Migration, Gender, Wages and Wellbeing: Who Gains and in Which Ways?
- 23 Downloads
Empirical studies have consistently documented that while married men tend to lead more prosperous careers after moving, migration tends to be disruptive for careers of married women. We extend this literature by exploring whether migration is followed by a change in subjective wellbeing (SWB). We examine how this experience differs by individuals of different gender, relationship-status and motivations for moving (of both partners in a couple relationship, where relevant). The results are compared to wage differences following migration. All results are conditioned on time-varying personal characteristics, including important life events. Consistent with prior literature, males have a stronger tendency than females to increase their earnings after moving. However, we find that females have a stronger tendency than males to increase their SWB following a move. These gender differences are pronounced for couples. Differences tend to narrow, but do not disappear, once we account for motivations for moving of individuals and, where relevant, of their partner.
KeywordsMigration Gender Relationship-status Subjective wellbeing Wages
JEL CodesD13 I31 J16 J22 R23
This paper uses unit record data from the Household, Income and Labour Dynamics in Australia (HILDA) Survey. The HILDA Project was initiated and is funded by the Australian Government Department of Social Services (DSS) and is managed by the Melbourne Institute of Applied Economic and Social Research (Melbourne Institute). The findings and views reported in this paper, however, are those of the authors and should not be attributed to either DSS or the Melbourne Institute. We thank Judd Ormsby for his insights and thank two referees of this journal for helpful comments on an earlier draft.
This research was funded through Marsden Fund Grant MEP1201 from the Royal Society of New Zealand.
Compliance with Ethical Standards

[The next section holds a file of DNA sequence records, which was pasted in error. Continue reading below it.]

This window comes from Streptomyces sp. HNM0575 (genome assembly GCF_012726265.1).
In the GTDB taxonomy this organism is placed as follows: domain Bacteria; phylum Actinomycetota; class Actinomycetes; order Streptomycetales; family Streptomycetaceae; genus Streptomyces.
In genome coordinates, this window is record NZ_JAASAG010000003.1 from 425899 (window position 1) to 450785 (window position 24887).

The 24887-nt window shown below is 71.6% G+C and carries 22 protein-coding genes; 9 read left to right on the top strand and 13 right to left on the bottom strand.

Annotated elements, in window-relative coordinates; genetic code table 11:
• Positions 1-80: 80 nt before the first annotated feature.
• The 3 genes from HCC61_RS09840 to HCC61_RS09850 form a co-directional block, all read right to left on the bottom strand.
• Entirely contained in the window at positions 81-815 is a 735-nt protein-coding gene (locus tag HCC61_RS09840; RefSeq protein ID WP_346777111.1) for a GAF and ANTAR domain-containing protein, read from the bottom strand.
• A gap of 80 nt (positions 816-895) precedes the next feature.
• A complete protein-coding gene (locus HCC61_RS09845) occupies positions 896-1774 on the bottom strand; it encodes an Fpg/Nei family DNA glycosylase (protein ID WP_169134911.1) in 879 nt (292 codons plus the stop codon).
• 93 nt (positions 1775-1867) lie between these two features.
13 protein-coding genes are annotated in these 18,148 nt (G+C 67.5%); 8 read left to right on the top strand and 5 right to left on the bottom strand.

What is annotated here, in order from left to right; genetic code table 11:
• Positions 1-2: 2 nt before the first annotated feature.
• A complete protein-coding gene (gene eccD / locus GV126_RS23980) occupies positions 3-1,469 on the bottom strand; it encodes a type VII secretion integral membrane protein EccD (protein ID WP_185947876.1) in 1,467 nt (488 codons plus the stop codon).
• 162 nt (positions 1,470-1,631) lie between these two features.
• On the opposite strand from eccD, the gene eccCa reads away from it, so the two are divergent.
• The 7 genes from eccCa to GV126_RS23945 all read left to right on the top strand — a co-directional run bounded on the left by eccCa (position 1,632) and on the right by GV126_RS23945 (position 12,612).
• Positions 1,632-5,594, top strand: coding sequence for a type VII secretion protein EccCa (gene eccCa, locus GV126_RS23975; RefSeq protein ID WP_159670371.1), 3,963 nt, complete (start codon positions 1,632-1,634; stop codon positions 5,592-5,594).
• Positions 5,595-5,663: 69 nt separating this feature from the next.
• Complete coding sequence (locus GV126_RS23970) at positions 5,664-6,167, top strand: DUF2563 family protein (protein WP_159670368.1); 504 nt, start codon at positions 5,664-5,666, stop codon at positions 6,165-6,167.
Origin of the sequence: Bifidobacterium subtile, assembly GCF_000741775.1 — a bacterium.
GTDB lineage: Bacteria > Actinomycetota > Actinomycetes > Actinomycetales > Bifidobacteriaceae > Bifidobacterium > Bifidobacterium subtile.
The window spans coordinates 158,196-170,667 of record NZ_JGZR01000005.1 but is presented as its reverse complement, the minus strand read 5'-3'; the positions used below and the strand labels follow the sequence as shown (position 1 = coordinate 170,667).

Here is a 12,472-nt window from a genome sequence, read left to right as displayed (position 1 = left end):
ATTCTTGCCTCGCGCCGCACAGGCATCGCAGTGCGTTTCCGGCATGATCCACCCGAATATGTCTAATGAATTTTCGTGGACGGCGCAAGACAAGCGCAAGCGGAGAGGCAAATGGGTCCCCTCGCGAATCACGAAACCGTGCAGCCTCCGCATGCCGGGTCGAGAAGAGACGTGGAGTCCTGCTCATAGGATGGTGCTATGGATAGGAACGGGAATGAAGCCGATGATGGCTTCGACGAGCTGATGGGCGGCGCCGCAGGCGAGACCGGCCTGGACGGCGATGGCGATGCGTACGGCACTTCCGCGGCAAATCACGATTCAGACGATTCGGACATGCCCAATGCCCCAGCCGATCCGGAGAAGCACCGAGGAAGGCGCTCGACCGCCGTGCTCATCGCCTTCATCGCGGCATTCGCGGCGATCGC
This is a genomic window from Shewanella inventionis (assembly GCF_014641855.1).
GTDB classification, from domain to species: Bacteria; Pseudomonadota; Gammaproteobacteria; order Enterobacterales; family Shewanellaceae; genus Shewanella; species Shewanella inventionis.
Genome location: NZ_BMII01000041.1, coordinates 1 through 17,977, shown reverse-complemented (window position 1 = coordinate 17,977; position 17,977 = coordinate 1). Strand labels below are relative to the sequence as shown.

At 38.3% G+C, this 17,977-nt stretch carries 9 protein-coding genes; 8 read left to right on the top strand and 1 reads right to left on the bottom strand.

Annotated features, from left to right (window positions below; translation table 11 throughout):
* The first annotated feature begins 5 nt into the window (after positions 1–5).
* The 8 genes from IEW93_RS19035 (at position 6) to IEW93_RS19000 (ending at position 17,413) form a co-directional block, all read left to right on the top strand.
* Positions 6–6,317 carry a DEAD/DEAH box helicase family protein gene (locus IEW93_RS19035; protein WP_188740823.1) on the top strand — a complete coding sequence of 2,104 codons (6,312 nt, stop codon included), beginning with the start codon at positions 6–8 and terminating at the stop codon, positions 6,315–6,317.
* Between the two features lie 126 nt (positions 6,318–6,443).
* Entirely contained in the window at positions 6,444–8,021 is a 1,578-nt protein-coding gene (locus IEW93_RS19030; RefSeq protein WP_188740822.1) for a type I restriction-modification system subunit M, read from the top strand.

Conflict of interest
The authors declare that they have no conflict of interest.
- Brickman, P., & Campbell, D. T. (1971). Hedonic relativism and planning the good society. In M. H. Appley (Ed.), Adaptation-level theory: A symposium (pp. 287–305). New York: Academic Press.Google Scholar
- DaVanzo, J. (1976). Why families move: A model of the geographic mobility of married couples. http://eric.ed.gov/?id=ED135697. Accessed 26 Jan 2019.
- Frijters, P., Johnston, D. W., & Shields, M. A. (2008). Happiness dynamics with quarterly life event data. IZA discussion paper 3604.Google Scholar
- Grimes, A., Ormsby, J., & Preston, K. (2017). Wages, wellbeing and location: Slaving away in Sydney or cruising on the gold coast. Motu working paper 17-07. Wellington: Motu Economic & Public Policy Research.Google Scholar
- Jr, B., Robert, O., Wolfe, D. M., Oppong, C., Seroussi, M., Lillard, L. A., et al. (1995). Husbands and wives: The dynamics of married living. American Journal of Sociology, 100(5), 165–178.Google Scholar
- Kettlewell, N. (2010). The impact of rural to urban migration on wellbeing in Australia. Australasian Journal of Regional Studies, 16(3), 187.Google Scholar
- Maxwell, N. L. (1988). Economic returns to migration: Marital status and gender differences. Social Science Quarterly, 69(1), 108.Google Scholar
- Melzer, S. M. (2011). Does migration make you happy? The influence of migration on subjective well-being. Journal of Social Research & Policy, 2(2), 73.Google Scholar
- Mincer, J. (1977). Family migration decisions. NBER Working Paper No. 199. Mass, USA: National Bureau of Economic Research Cambridge.Google Scholar